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Juan Restrepo sitting on ledge in front of shrubbery

Mathematician elected Fellow of American Physical Society for advancing understanding of climate change

By Srila Nayak

Juan Restrepo, Mathematics Professor

Mathematics Professor Juan Restrepo has been elected a 2019 Fellow of the American Physical Society(APS), the world’s second largest organization of physicists.

Election to Fellow of APS is a rare and highly prestigious honor that is conferred upon no more than one half of one percent of the society’s membership. This year, 168 fellows from all over the world were selected and recognized for their contributions to physics. Fellows are chosen on the basis of: outstanding physics research, important applications of physics, leadership in or service to physics, or significant contributions to physics education.

Restrepo was nominated for the honor by the Topical Group on Physics of Climate. His Fellowship citation commends him for “advancing the understanding of wave dynamics and uncertainty quantification in the climate system.”

Restrepo joins a distinguished roster of APS Fellows in the College of Science at Oregon State University. He is the second mathematician at OSU to be elected a Fellow of APS. Professor of Mathematics Tevian Dray was elected an APS Fellow in 2010. Other APS fellows include OSU physicists Janet Tate (2015), Henri Jansen (2005), Corrine Manogue (2004) and Heidi Schellman (1999).

“I’ve had great scientific collaborators over the years and they are also responsible for my receiving this honor. Becoming Fellow of APS is obviously gratifying,” said Restrepo. “Professionally the award is very meaningful to me because APS is recognizing that anthropogenic climate change is a major existential crisis and that tackling this issue is a pressing scientific priority.”

Restrepo has received several prestigious honors and awards in the recent past. In 2018, he was elected a Fellow of the Society of Industrial and Applied Mathematics (SIAM) for his exemplary contributions to the mathematical and computational modeling of the ocean. He received SIAM’s Geosciences Career Prize in 2017 in recognition of his substantial impact in computational geosciences.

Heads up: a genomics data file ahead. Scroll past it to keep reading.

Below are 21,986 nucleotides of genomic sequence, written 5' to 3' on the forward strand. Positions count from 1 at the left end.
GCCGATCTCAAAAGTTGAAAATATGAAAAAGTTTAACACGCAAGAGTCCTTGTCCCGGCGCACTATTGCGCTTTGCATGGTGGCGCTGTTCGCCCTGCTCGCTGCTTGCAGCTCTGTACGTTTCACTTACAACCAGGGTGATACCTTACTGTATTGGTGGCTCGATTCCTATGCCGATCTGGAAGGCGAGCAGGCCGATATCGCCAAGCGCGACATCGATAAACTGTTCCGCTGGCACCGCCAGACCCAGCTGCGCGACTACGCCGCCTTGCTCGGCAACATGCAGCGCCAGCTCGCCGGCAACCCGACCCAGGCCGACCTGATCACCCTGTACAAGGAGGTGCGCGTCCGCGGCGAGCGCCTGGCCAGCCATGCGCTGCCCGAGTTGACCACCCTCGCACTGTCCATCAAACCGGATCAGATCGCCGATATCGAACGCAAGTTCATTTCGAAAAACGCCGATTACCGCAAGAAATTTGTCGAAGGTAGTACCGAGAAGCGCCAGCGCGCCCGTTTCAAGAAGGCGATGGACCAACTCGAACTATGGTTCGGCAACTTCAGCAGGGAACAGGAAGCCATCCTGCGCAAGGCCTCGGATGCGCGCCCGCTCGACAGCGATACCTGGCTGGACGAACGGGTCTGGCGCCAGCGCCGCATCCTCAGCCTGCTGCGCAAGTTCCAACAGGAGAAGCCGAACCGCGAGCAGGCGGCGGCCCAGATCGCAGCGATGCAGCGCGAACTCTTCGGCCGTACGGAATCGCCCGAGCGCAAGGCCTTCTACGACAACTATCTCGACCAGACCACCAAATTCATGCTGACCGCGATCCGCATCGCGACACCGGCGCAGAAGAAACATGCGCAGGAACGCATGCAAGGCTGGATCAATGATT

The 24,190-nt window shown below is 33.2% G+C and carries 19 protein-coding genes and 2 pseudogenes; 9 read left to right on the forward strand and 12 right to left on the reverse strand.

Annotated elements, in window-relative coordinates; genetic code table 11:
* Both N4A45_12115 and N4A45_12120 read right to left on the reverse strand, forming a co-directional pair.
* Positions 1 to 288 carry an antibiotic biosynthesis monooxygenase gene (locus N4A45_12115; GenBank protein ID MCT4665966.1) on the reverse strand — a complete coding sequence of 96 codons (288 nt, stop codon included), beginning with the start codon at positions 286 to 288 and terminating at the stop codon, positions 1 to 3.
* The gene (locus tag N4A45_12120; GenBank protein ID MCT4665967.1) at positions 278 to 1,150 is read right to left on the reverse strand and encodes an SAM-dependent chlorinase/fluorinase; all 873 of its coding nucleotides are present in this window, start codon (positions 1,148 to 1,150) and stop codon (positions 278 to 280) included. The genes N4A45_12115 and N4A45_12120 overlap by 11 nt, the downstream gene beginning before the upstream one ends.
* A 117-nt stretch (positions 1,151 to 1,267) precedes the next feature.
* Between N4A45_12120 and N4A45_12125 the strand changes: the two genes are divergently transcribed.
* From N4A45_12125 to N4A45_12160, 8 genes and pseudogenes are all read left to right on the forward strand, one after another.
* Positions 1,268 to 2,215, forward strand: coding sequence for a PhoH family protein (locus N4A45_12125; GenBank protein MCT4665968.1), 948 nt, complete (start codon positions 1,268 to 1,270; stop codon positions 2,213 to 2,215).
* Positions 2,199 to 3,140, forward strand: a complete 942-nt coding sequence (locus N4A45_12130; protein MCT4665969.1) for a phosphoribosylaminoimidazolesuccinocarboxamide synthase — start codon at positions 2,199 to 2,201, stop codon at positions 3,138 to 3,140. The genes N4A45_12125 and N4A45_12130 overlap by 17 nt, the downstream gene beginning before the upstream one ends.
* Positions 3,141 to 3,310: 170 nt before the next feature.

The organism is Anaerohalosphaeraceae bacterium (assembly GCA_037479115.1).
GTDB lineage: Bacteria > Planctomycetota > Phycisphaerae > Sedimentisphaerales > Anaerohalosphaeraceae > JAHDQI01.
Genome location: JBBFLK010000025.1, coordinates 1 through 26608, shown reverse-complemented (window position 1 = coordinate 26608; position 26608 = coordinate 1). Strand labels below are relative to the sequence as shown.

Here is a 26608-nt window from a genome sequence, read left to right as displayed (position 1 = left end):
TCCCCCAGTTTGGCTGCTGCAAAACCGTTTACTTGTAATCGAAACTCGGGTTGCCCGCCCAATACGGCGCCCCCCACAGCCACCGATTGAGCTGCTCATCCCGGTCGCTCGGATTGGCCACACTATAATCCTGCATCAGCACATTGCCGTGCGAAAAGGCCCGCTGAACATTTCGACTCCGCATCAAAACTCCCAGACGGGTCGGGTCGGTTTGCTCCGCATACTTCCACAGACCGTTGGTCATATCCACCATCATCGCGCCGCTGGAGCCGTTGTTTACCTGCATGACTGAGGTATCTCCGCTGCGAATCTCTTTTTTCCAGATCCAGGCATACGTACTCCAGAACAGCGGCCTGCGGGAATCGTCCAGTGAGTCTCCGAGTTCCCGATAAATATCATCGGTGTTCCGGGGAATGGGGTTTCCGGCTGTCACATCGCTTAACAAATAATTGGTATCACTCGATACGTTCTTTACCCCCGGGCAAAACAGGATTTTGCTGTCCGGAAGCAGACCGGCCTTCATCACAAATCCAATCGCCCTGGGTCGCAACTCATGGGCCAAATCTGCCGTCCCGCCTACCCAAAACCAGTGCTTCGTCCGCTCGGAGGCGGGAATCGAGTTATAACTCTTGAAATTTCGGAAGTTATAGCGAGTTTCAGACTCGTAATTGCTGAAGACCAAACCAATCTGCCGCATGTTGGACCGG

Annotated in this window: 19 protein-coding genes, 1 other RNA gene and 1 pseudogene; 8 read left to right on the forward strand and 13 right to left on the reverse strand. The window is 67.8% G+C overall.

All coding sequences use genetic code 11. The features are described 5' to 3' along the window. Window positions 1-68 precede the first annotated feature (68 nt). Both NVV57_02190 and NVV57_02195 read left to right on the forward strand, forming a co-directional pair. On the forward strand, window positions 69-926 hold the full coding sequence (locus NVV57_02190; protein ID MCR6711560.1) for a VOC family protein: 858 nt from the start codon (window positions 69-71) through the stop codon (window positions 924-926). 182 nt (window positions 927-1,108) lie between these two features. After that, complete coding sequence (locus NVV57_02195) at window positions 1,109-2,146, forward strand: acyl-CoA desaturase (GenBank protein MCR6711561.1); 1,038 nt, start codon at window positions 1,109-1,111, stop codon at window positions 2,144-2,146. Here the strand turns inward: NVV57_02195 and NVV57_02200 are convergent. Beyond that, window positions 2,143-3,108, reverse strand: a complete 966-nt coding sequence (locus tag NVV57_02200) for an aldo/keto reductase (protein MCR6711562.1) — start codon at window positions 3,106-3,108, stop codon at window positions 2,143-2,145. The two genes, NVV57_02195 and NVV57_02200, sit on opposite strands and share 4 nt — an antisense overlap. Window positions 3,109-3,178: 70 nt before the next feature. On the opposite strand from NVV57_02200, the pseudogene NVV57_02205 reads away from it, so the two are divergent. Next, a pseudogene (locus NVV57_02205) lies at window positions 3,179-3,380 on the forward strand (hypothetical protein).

Restrepo specializes in applied mathematics research studying problems at the crossroads of mathematics, geophysics and oceanography. His research focuses on geophysical fluid dynamics, statistical mechanics, scientific computing, and uncertainty quantification. His research encompasses two distinct areas:

  • The application of data science to understanding complex non-equilibrium physical and human systems and to the development of forecasting tools for these systems, and
  • The role of ocean and ocean transport in climate dynamics and in nearshore processes, such as oil-spill dynamics, wave breaking dynamics, wave-generated transport and the role of oceans in global climate.

In an interview with SIAM News, Restrepo discusses his interdisciplinary research in applied and computational mathematics in the several fields of geosciences:

“My work on oceans involves deciphering how waves contribute to Earth’s circulation and how that affects ocean transport of nutrients, pollutants, and heat. In climate science my work has suggested important ocean pathways critical to the carbon cycle. In the nearshore, my work has demonstrated the effect of waves on shore connected sand ridges, on a possible explanation for the slowing down and parking of pollutants bound for the beach. The transport model for ocean oil spills my team is developing will someday help abate oil spill disasters.”

Restrepo’s teaching broadly covers the areas of numerical analysis and scientific computing, as well as applied analysis. As an advocate of diversity in science and mathematics, Restrepo has mentored numerous students from underrepresented groups.

He received his Ph.D. in physics from Pennsylvania State University in 1992. Prior to coming to Oregon State in 2014, Restrepo was a mathematics professor at the University of Arizona with appointments in the Department of Physics and the Department of Atmospheric Sciences. At OSU, he has courtesy appointments in Statistics, Electrical Engineering and Computer Science and Physical Oceanography.

APS has a diverse roster of fellows drawn from different fields such as mathematics, materials science, chemistry, biochemistry, mechanical, electrical and chemical engineering, in addition to physics. Their cross-disciplinary work is in a broad spectrum of fields, encompassing both core subject areas and their applications to physics.

APS publishes more than a dozen scientific journals, including Physical Review and Physical Review Letters and organizes more than 20 science meetings each year. Founded in 1899, APS is one of the oldest non-profit membership organizations working to diffuse and advance the knowledge of physics. The organization represents more than 51,000 members, including physicists in academia, national laboratories, and industry in the country and throughout the world.